(C) warming first residue fluid by indirect heat exchange with feed to cool the feed;
(D) partially condensing helium-enriched fluid taken from the column to produce crude helium vapor and a second residue fluid;
(E) warming second residue fluid by indirect heat exchange with partially condensing helium-enriched fluid;
(F) condensing vapor from the column by indirect heat exchange with second residue fluid and providing resulting liquid to the column;
(G) recovering crude helium vapor as product crude helium; and
(H) passing some first residue fluid in indirect heat exchange with the condensing vapor of step (F).
16. Apparatus for producing crude helium comprising:
(A) a higher temperature heat exchanger, a cryogenic rectification column having a condenser, and means for passing feed from the higher temperature heat exchanger into the cryogenic rectification column;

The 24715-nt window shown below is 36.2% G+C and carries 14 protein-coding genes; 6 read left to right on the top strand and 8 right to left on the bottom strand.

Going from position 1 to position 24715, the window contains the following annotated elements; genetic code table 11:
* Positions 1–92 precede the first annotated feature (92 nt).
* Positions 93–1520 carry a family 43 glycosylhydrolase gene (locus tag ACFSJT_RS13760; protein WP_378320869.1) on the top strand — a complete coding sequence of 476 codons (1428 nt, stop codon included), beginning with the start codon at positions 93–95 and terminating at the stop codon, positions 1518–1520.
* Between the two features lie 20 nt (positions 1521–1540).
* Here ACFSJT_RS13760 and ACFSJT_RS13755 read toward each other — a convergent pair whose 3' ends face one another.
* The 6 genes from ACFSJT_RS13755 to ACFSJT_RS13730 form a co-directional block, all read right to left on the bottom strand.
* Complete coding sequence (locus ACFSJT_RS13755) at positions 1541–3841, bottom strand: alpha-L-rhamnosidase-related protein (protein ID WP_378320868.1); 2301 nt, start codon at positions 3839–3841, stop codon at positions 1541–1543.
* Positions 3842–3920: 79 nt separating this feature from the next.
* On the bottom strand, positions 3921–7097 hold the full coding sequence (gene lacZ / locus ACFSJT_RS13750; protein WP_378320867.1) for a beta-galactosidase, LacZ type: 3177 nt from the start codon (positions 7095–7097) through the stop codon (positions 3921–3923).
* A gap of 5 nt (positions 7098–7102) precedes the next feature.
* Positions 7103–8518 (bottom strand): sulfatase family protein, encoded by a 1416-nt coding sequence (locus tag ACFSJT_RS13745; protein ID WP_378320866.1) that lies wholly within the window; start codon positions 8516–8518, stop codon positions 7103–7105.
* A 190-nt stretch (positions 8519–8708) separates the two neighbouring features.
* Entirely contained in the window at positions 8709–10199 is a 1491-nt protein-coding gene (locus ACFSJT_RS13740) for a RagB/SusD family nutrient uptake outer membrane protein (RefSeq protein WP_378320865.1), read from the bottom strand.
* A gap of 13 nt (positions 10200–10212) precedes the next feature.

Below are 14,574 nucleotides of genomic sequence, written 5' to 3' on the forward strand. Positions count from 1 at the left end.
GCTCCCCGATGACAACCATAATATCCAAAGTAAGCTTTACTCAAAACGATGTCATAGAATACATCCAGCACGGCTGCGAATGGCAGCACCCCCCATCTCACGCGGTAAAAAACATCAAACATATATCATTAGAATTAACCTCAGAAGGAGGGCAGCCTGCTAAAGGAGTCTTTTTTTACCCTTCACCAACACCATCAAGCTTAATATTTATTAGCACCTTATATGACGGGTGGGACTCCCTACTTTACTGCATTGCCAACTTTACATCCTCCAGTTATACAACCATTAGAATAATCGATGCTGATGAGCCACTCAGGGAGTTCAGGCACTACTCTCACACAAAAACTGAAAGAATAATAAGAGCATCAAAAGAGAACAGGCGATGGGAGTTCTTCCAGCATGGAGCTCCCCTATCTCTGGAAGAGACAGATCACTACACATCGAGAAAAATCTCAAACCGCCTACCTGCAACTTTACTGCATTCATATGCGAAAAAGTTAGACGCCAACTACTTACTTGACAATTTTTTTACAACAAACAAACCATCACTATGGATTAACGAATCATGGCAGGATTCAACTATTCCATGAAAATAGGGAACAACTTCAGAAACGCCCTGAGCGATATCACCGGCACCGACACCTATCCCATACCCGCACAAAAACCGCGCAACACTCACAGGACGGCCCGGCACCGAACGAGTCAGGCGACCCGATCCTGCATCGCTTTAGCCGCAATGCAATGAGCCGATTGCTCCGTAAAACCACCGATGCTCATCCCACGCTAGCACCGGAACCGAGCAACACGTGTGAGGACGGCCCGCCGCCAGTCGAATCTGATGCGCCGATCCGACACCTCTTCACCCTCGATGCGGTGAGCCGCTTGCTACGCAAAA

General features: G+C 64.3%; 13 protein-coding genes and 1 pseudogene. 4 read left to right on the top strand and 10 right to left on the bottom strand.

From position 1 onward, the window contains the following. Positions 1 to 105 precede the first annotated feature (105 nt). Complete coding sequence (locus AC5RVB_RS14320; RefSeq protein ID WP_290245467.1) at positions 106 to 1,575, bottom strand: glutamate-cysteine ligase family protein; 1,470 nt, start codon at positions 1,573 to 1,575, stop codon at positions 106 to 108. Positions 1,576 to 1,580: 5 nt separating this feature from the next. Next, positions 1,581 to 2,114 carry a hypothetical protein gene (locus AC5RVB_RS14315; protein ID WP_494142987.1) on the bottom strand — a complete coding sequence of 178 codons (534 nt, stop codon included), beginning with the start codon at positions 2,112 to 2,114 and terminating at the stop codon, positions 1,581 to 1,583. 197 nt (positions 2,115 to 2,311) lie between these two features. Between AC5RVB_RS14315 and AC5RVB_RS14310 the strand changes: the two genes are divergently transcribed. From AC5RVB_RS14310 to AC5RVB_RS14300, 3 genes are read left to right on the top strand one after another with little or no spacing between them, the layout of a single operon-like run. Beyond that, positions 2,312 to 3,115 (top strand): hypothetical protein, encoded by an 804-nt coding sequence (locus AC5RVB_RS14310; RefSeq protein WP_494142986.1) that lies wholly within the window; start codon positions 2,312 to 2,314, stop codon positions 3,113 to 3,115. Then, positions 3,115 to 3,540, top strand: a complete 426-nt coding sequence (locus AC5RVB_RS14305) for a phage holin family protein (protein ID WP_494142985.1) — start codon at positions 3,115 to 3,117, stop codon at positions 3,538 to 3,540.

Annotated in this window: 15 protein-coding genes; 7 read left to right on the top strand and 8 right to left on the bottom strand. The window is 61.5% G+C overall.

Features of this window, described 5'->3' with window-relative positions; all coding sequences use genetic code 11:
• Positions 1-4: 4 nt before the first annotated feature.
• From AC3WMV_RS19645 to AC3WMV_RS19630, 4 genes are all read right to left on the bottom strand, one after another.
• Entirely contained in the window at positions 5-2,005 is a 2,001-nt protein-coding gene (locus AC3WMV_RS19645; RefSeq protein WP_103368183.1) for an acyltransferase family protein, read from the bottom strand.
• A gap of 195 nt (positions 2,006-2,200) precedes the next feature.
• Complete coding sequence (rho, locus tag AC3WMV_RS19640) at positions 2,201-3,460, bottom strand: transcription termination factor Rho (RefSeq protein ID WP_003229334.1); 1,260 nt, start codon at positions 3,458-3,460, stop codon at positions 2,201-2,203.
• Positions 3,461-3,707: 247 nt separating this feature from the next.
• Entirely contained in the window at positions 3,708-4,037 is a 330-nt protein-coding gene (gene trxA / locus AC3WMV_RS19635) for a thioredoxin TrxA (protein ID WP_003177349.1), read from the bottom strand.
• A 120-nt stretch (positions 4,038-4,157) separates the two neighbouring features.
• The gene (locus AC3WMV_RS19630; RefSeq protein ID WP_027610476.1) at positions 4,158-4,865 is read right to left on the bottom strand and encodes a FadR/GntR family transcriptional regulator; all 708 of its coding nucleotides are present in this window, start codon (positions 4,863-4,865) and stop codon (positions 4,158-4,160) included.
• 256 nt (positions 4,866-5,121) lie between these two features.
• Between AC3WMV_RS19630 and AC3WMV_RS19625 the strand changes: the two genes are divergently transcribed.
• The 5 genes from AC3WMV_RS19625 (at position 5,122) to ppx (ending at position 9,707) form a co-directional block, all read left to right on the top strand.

(B) a lower temperature heat exchanger and means for passing fluid from the upper portion of the cryogenic rectification column to the lower temperature heat exchanger;
(C) means for passing fluid from the lower portion of the cryogenic rectification column to the higher temperature heat exchanger;
(D) a phase separator and means for passing fluid from the lower temperature heat exchanger to the phase separator;
(E) means for passing fluid from the liquid side of the phase separator to the lower temperature heat exchanger;
(F) means for passing fluid from the lower temperature heat exchanger to the condenser;
(G) means for recovering fluid taken from the vapor side of the phase separator; and
(H) means for passing fluid from the lower portion of the column to the condenser.
Description
TECHNICAL FIELD

This invention relates to the production of crude helium by the cryogenic processing of a hydrocarbon stream which also contains carbon dioxide.

BACKGROUND ART

Helium is generally produced by separation from a natural gas stream. An often used method for carrying out the separation is cryogenic processing.